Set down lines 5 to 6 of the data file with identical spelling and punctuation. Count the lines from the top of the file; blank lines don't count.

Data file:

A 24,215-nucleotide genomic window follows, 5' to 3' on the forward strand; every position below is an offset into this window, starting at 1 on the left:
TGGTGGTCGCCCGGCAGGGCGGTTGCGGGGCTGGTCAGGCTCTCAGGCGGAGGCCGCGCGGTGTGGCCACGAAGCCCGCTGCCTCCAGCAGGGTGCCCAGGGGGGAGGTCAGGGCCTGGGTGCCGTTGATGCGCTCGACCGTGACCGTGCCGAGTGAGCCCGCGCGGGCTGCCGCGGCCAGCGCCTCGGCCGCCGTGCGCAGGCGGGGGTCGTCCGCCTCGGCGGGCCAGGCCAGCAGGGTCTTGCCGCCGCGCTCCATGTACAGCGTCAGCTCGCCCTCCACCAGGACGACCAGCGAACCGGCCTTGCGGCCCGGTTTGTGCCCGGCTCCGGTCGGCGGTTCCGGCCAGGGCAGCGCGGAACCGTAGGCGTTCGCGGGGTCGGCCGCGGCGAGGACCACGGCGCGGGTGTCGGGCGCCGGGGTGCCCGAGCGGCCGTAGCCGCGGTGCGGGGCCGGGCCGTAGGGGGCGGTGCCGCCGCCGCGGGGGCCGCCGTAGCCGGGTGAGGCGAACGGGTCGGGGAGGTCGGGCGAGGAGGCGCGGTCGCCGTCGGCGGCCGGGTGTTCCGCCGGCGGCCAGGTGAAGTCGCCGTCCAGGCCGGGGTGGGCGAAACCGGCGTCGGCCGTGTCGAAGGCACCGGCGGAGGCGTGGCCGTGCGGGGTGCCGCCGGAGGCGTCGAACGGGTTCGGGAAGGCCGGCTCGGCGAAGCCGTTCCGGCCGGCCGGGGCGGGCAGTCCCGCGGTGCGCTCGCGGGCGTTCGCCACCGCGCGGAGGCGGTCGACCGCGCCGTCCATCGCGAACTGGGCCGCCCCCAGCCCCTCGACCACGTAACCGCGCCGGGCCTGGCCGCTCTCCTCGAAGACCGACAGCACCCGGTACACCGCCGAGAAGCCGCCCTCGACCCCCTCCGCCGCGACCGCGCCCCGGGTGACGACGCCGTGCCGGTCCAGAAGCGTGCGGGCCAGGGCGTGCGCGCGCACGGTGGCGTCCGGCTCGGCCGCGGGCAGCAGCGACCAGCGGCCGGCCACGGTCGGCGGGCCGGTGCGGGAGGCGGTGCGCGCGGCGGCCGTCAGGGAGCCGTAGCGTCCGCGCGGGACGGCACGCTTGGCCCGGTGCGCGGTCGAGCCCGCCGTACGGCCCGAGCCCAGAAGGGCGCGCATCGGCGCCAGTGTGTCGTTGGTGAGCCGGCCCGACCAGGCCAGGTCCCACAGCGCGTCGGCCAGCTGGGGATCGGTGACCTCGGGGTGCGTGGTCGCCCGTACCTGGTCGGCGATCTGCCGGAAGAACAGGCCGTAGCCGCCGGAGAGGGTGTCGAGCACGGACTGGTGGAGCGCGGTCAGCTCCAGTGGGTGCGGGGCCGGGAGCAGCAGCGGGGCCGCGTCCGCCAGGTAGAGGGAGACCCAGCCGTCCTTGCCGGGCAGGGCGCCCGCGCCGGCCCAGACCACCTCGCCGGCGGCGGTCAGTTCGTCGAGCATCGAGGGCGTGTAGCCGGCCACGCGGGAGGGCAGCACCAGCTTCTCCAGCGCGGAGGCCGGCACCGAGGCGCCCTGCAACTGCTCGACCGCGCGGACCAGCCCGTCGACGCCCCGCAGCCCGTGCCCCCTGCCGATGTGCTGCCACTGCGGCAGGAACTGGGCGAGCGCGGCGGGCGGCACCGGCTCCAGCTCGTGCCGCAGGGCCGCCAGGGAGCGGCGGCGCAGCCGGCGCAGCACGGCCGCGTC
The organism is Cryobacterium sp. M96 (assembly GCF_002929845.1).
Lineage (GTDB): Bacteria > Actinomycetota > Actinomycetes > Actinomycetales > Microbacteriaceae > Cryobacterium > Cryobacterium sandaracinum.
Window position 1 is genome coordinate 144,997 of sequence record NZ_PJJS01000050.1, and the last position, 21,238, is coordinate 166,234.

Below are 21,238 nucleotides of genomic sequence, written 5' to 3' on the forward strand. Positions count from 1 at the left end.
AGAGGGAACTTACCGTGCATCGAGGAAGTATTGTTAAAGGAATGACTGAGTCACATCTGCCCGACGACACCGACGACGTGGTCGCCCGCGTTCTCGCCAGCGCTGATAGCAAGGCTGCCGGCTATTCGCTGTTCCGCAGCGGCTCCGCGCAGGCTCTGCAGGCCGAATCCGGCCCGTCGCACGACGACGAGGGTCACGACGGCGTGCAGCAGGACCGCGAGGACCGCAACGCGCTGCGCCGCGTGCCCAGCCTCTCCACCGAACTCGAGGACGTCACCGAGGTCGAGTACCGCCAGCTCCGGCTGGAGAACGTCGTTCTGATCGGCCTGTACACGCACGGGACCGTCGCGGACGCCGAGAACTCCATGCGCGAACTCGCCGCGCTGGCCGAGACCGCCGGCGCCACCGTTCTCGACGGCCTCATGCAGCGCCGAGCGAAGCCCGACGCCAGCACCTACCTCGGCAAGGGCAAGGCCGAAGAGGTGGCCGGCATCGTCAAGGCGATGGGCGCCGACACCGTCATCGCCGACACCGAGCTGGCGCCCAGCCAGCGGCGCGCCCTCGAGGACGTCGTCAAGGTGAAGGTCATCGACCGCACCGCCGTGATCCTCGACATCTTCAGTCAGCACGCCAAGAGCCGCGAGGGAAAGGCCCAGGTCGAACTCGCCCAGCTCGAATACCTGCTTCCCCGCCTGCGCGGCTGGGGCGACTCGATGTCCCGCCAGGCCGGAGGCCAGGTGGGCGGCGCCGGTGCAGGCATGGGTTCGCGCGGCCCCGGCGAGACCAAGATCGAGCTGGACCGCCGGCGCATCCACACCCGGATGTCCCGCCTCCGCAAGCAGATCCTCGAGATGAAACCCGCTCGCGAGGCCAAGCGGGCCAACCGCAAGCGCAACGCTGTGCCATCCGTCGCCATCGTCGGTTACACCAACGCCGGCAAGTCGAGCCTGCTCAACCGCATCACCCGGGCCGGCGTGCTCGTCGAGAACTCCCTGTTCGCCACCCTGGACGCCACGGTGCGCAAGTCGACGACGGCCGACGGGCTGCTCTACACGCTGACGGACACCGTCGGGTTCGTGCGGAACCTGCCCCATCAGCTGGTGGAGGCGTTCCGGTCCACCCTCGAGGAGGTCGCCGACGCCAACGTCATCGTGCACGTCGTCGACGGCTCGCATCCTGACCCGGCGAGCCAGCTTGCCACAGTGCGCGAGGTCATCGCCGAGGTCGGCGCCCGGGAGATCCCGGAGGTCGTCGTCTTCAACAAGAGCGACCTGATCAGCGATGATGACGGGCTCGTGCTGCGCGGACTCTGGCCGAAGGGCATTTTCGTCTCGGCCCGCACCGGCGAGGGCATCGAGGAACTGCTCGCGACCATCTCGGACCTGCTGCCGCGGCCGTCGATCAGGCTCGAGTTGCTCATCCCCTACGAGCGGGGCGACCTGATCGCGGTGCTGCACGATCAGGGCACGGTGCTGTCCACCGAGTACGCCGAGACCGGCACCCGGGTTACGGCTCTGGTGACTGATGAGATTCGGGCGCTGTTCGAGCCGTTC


Window position 1 is genome coordinate 144,997 of sequence record NZ_PJJS01000050.1, and the last position, 21,238, is coordinate 166,234.

Below are 21,238 nucleotides of genomic sequence, written 5' to 3' on the forward strand. Positions count from 1 at the left end.